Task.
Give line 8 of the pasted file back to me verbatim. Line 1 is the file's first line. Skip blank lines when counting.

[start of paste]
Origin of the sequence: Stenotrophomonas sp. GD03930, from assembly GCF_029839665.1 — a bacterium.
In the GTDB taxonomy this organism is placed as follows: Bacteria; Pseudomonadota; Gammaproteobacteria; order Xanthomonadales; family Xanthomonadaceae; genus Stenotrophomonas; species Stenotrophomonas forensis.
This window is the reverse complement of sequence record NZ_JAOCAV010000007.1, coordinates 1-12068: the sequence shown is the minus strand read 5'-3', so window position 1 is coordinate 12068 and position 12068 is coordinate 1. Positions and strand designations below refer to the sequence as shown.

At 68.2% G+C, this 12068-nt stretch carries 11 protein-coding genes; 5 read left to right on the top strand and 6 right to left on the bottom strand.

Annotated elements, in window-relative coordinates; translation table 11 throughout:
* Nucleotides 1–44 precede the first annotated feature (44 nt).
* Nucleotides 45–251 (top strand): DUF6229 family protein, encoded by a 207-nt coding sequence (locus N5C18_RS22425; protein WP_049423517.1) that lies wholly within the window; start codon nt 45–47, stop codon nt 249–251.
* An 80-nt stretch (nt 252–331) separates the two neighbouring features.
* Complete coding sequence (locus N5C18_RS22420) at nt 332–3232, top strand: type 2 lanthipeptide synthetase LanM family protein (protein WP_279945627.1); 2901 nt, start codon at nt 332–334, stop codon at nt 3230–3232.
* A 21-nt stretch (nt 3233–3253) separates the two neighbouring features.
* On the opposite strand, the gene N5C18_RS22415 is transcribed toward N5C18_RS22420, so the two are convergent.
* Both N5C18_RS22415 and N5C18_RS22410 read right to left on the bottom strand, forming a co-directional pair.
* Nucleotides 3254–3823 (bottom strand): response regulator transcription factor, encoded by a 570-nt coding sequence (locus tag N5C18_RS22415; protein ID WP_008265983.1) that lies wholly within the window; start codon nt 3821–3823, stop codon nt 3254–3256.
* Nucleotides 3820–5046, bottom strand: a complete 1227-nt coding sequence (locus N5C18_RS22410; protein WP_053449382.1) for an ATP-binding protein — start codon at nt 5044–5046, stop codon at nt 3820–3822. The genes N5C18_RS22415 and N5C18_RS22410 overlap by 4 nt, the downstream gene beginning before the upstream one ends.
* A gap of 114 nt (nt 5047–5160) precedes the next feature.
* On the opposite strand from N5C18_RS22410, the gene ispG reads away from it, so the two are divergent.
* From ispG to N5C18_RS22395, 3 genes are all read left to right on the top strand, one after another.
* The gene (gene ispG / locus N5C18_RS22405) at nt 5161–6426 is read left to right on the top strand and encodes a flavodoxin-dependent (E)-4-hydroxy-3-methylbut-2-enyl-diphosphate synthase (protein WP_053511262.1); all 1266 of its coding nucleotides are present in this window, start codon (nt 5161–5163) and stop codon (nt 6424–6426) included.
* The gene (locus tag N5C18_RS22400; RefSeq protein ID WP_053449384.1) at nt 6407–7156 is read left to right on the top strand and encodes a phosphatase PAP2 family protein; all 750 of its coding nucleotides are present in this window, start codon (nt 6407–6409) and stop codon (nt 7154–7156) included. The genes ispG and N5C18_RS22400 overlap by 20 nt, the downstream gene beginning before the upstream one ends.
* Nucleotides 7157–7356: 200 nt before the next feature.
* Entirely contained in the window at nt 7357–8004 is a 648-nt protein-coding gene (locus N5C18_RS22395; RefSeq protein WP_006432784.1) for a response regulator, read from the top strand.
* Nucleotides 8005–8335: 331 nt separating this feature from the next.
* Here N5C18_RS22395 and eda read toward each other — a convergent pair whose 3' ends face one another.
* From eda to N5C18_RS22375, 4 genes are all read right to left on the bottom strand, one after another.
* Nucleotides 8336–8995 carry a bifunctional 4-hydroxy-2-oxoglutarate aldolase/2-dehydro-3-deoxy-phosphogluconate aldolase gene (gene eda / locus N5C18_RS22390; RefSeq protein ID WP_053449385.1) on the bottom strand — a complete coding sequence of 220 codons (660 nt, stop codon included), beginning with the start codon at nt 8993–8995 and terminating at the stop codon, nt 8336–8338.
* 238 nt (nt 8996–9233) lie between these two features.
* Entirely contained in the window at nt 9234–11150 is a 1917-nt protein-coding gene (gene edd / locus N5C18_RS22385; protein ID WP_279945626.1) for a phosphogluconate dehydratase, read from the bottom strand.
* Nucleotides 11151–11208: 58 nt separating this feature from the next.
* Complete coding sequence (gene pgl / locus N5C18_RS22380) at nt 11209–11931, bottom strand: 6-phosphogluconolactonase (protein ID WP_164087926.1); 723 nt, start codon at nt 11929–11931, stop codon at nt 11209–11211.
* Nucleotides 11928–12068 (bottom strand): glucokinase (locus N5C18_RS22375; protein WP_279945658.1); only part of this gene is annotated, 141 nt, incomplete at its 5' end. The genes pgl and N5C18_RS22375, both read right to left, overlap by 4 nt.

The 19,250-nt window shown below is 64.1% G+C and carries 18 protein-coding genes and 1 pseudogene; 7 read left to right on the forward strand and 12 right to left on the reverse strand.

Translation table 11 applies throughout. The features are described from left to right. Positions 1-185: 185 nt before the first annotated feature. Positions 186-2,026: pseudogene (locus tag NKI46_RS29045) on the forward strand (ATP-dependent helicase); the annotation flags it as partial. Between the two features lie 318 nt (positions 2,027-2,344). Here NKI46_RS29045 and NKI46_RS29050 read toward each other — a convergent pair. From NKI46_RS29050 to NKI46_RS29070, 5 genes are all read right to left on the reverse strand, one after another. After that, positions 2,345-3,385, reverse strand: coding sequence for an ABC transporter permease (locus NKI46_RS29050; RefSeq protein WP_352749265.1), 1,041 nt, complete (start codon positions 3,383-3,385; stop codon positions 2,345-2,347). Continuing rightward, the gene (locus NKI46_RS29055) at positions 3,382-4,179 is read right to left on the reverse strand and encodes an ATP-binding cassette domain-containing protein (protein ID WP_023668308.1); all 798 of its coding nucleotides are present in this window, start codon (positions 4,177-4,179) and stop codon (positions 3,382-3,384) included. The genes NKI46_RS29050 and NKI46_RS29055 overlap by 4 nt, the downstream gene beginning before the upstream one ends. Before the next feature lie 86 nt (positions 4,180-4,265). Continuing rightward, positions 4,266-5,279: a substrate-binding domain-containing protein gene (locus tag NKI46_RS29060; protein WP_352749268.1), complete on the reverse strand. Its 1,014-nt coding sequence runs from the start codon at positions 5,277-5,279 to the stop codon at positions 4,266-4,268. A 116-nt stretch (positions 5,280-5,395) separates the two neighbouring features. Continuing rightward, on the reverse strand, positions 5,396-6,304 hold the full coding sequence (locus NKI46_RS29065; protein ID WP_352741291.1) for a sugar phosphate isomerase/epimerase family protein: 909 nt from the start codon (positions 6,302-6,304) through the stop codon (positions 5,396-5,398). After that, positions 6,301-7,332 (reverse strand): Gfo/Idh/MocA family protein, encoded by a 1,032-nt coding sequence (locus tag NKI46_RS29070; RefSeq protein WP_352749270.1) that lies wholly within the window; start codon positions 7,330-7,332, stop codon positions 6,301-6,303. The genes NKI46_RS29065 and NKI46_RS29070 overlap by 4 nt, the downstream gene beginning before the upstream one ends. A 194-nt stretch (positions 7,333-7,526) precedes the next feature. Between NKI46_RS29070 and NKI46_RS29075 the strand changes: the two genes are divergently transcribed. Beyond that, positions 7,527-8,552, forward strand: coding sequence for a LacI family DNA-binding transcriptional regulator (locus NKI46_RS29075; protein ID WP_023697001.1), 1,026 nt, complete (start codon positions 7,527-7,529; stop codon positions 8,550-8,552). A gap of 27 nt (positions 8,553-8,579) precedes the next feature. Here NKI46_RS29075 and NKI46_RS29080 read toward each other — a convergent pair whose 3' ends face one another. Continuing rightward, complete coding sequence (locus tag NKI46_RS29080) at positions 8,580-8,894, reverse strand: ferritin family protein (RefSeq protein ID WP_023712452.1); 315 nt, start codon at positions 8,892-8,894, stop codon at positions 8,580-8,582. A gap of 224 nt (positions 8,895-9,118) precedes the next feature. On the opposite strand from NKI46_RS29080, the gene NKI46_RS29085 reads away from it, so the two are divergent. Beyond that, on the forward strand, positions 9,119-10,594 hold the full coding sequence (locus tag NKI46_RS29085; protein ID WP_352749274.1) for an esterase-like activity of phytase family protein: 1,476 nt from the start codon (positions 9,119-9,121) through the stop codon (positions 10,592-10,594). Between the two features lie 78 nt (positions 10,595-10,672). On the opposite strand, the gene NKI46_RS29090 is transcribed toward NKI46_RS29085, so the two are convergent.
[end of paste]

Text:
* An 80-nt stretch (nt 252–331) separates the two neighbouring features.